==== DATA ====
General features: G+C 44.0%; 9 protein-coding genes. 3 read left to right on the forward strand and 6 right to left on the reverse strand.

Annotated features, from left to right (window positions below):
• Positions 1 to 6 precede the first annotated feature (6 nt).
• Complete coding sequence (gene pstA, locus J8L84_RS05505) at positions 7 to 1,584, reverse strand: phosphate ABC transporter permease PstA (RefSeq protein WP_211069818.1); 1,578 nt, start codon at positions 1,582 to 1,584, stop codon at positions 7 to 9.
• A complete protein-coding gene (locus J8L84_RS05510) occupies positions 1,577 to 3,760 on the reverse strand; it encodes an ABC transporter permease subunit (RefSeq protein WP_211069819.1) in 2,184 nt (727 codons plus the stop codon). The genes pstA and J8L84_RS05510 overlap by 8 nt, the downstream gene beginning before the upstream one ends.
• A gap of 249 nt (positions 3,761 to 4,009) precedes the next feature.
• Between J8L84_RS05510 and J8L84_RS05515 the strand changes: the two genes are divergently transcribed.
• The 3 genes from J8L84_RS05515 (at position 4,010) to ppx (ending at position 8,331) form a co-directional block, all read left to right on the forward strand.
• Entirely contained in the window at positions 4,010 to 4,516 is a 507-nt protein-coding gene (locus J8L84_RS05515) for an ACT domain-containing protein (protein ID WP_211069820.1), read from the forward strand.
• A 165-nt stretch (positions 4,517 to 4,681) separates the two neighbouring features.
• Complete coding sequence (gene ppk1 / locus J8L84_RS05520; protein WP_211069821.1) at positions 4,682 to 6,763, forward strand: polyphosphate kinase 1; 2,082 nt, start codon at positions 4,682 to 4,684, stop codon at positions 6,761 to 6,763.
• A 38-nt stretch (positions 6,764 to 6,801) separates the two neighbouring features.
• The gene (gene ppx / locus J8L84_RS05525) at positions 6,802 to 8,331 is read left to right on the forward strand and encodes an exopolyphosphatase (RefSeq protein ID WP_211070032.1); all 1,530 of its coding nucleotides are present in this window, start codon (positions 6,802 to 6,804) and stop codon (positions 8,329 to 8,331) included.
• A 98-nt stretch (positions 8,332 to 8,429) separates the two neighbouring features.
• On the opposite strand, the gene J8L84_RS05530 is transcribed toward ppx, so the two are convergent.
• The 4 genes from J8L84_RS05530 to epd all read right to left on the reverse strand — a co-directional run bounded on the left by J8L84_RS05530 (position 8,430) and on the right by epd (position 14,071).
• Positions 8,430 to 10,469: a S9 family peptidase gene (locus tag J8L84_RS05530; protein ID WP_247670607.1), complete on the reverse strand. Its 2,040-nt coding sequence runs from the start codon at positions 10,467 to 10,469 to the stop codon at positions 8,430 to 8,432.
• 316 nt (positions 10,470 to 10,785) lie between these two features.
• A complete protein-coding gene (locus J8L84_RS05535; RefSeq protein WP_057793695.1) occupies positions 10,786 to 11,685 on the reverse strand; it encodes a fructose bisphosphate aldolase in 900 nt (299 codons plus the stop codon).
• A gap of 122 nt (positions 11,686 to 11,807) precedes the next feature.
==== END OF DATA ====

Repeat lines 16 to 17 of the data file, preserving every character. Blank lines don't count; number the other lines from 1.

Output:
• The 4 genes from J8L84_RS05530 to epd all read right to left on the reverse strand — a co-directional run bounded on the left by J8L84_RS05530 (position 8,430) and on the right by epd (position 14,071).
• Positions 8,430 to 10,469: a S9 family peptidase gene (locus tag J8L84_RS05530; protein ID WP_247670607.1), complete on the reverse strand. Its 2,040-nt coding sequence runs from the start codon at positions 10,467 to 10,469 to the stop codon at positions 8,430 to 8,432.